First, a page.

Instructor: Craig Lore
Office: FO 221
One must learn by doing the thing. For though you think you know it, you have no certainty until
Everybody is talented, original, and has something important to say.
Course Description and Goals
: English IA is the first in SJSU’s two-part composition
sequence; it provides an introduction to college-level composition. Since a college career
requires an extensive amount of reading and writing, this course is designed to enhance both
skills. Students learning objectives will include 1) reading a variety of texts to recognize
excellence in writing, 2) analyzing various writings to discover effective writing styles and
methodologies 3) responding to the readings in writing and discussion to discover significance
and theses, 4) writing, both formal and informal, to gain experience and mastery of grammar,
punctuation, and mechanics, 5) recognizing the need to write clear, concise prose.
Required Texts and Materials
Reading Critically, Writing Well: A Reader and a Guide
The Everyday Writer:
Ed. Andrea A. Lunsford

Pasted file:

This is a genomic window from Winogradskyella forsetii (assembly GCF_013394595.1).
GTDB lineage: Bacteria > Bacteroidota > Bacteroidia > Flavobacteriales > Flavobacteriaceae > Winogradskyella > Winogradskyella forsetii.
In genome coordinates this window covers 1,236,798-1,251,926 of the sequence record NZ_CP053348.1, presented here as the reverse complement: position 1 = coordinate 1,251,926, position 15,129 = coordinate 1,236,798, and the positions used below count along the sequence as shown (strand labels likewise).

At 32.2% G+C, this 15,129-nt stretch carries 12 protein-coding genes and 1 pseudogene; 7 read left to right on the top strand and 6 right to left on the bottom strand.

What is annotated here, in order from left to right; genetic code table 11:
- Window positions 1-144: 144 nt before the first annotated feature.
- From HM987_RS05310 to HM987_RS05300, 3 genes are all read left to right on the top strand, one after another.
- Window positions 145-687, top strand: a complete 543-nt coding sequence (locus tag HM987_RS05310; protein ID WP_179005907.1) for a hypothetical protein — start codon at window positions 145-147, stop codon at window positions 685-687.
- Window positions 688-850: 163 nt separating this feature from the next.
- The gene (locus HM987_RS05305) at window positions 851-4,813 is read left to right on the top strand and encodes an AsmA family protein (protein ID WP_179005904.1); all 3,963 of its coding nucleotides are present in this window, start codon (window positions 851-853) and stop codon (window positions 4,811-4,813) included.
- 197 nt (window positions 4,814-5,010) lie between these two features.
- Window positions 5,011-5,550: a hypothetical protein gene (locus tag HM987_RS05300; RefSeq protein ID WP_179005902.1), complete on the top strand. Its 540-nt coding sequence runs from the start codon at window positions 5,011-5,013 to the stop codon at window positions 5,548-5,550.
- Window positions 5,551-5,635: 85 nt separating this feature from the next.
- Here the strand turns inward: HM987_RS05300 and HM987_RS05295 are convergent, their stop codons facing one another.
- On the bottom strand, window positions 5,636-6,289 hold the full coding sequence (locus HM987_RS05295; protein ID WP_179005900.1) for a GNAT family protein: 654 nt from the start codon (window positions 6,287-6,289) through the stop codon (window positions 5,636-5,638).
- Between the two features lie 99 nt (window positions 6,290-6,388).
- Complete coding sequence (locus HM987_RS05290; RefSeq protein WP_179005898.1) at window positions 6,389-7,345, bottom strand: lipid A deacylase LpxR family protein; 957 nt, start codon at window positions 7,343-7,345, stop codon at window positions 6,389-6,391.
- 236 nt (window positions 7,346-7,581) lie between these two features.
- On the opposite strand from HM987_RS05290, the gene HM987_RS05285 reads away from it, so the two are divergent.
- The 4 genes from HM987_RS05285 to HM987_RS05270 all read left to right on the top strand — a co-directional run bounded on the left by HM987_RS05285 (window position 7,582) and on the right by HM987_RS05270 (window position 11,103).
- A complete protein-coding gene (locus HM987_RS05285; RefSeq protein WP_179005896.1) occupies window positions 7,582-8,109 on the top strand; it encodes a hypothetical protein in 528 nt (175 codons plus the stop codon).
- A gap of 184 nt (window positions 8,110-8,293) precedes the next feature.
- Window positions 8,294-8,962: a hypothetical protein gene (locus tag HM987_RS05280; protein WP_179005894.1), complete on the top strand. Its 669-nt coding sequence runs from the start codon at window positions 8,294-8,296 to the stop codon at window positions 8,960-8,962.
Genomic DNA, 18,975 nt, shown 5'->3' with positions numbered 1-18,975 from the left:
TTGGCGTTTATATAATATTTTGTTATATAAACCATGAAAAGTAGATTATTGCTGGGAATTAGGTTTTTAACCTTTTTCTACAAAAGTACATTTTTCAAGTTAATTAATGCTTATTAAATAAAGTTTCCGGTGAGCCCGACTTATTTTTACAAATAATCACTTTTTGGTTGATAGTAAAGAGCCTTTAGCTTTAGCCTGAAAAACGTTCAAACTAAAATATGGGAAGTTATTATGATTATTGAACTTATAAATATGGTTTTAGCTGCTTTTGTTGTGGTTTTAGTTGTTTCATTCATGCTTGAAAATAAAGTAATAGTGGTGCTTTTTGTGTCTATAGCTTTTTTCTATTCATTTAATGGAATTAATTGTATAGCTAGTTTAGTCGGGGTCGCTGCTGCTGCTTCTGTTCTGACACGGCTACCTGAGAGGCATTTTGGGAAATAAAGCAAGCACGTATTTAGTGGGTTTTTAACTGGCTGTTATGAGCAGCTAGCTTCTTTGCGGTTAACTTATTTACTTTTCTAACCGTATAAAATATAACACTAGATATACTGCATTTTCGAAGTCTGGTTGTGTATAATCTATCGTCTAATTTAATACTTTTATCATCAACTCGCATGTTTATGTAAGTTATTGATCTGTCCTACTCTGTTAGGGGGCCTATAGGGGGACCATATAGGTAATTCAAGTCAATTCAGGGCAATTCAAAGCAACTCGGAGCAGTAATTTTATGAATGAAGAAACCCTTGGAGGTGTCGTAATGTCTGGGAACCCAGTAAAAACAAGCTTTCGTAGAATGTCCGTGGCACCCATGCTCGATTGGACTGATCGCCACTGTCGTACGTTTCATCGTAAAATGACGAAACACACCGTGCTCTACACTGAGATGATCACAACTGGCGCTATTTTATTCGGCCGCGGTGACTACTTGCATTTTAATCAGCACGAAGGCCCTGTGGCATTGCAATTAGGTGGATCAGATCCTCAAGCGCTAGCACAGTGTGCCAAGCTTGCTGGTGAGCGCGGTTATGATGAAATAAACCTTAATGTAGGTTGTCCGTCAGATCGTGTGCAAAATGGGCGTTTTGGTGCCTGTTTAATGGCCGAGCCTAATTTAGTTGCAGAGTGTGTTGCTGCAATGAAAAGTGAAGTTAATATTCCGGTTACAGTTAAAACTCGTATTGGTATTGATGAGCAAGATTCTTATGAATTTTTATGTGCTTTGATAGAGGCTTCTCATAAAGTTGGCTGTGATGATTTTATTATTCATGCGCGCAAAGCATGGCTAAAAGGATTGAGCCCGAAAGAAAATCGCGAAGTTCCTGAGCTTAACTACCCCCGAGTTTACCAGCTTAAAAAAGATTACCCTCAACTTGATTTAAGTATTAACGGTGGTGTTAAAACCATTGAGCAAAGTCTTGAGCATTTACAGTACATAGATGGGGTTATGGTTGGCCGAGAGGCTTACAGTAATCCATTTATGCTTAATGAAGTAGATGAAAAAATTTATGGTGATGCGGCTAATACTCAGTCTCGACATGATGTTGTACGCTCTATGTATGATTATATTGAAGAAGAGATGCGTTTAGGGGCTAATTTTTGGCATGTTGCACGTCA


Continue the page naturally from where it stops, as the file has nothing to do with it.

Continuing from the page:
The American Heritage Dictionary
One blank, bound Mead composition book
Four (4) large blue books for in-class essays
One (1) yellow test book
Two to three double-pocket folders
You will write eight essays total: a baseline, four out-of-class, and four in-class. The
first in-class, the baseline essay, will not be graded.
You must complete all eight essays to be
eligible to pass the course
. According to department guidelines, you must write a minimum of
8000 words, not including the final exam, notebook writing, quizzes, or any informal
Writing informs, influences, and/or persuades, and each of us is capable of altering the
space around us through clear writing directed to a specific audience for a distinct purpose.
Every student will choose a major theme, centered on an issue that is important and significant to
that student, upon which to focus all eight of his or her essays. As the essays progress during the
semester from more personal to more informative, students will employ additional resources
from interviews, the library, and/or the internet.
Write out-of-class essays using Times New Roman, 12-point font, in MLA format (we
will go over MLA format in class). You will be actively involved in peer editing. Essays without